Tightrope

This soil breathes silence, alike
On both sides of the barbed wire.
It is the land trapped within that screams
Uncountable, untold, unseen stories
Non-fictions and biographies that only
lost generations can be bothered to cherish.

They always told me
I was theirs to bear and someone else’s
Fortune. I was to learn
The trade of being the good wife
To be worthy of my keeper,
My sustainer, my god, my husband.

It is the soil that sparkles red now
And reminds of evenings I spent
Waiting, waiting cloaked in sindoor,
While he drowned in amberness
And melted down some other’s black cleavage.
He crossed a line then, which only I could see.

They drilled the silence into my brain
And all my revolt eventually seeped out.
Married, Mother and Morose
was me, then. It was when I ran away,
that I saw the fermenting red within me that had
procreated to build my fire.

Side stepping pain, I tip-toed across
The minefield littered with this and that –
My alternatives were fuzzy. Where do I buy the love to
Replace my dethroned god?
Disbelieving was my Everest, a second brush
with the same fate didn’t come hard though.

And as the trail of my destiny got hotter,
(yes I could feel the boils under my bare feet)
I de-clothed myself. It was the brown that startled me
So plain and cracked, like that barren land
I was crossing in a rich man’s wagon.

He promised to love me like he loved that land,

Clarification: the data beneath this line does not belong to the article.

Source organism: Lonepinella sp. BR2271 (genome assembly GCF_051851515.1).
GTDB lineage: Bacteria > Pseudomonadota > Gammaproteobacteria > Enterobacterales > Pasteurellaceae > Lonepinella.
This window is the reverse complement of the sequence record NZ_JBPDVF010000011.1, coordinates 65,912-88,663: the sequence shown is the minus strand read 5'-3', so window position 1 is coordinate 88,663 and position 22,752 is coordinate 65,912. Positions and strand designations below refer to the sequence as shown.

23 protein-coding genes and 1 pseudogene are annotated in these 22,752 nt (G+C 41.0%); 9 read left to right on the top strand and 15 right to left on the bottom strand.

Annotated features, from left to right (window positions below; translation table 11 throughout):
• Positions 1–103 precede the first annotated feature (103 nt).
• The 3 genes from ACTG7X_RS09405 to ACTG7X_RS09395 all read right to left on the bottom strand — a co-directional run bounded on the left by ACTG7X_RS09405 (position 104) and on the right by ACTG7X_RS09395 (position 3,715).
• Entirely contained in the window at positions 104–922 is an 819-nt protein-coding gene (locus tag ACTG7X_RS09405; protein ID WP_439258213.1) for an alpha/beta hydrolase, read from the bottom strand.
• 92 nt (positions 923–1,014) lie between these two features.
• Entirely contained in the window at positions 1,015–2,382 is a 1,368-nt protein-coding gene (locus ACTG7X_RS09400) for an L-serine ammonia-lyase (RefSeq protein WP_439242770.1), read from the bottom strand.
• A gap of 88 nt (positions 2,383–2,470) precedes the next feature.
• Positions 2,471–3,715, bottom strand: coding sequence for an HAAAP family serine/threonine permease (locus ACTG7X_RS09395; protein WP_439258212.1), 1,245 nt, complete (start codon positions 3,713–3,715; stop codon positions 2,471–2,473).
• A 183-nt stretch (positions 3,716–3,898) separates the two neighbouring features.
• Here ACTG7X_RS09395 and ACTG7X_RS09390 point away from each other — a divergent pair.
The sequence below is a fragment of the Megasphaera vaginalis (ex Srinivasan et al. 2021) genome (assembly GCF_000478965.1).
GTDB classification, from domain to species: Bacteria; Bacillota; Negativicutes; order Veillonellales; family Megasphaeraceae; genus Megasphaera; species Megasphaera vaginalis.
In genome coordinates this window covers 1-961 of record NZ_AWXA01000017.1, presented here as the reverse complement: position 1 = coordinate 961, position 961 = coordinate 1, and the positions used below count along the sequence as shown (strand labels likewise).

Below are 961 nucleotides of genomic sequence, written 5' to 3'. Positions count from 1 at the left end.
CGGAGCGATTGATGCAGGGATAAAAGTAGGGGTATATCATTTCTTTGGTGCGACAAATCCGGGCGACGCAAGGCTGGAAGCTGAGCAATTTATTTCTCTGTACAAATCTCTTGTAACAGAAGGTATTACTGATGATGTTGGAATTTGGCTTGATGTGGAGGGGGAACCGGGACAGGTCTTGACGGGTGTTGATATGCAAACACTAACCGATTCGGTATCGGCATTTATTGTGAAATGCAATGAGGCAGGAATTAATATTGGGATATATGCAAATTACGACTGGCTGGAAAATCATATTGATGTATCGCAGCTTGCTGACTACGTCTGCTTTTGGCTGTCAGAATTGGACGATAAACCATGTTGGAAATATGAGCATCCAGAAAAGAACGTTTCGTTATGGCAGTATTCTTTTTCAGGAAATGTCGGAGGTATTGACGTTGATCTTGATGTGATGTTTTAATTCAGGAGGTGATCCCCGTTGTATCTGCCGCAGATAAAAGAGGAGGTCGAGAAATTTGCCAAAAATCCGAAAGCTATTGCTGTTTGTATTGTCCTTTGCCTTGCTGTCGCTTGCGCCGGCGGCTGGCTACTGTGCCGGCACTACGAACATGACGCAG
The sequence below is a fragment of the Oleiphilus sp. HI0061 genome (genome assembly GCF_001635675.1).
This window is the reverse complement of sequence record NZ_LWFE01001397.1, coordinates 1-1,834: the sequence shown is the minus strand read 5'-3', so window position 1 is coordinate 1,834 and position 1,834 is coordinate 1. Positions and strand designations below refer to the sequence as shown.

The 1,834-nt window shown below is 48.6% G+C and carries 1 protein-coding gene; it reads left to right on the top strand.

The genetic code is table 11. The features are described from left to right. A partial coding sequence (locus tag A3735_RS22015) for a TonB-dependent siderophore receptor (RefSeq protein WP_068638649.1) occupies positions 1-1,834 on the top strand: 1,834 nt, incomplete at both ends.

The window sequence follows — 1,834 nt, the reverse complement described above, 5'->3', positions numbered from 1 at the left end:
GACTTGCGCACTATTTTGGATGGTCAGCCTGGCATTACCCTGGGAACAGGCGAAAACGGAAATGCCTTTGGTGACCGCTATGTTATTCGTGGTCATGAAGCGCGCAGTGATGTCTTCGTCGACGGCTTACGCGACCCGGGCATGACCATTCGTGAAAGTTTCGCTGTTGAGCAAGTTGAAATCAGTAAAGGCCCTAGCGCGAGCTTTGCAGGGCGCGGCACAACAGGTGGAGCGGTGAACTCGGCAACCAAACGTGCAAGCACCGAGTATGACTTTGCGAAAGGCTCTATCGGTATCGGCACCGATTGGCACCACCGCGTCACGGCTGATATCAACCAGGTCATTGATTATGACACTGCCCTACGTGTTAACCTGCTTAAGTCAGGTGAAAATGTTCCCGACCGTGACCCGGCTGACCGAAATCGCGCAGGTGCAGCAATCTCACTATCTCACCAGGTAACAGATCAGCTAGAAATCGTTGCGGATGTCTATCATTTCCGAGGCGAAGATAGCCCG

In return for the ride. And he did.
I should have known – read it off
The poor soil’s roughly combed bare hand,
Engraved deep with blood and sweat,
Of the others. It struck me only when I kneeled,
Unbuckling his belt to my future cracked mirror.

I crossed the length of seven states
And charted maps over three generations in my head
To get here. The red was still in me, and,
For the first time, I saw it in their eyes too.
It was in the air, the way owls crowed at night.
Not one of us slept then, petrified as we were
That our boundaries might come back to arrest us.

But I’ve got a gun now. A uniform and a badge too.
I stand on this side of the border,
I keep vigil. They never try to enter when we’re cooking in the sun here.
It was always my job to protect,
To nurture. Never thought a gun could nurture,
But for this brown soil, it seems, nothing less will do.

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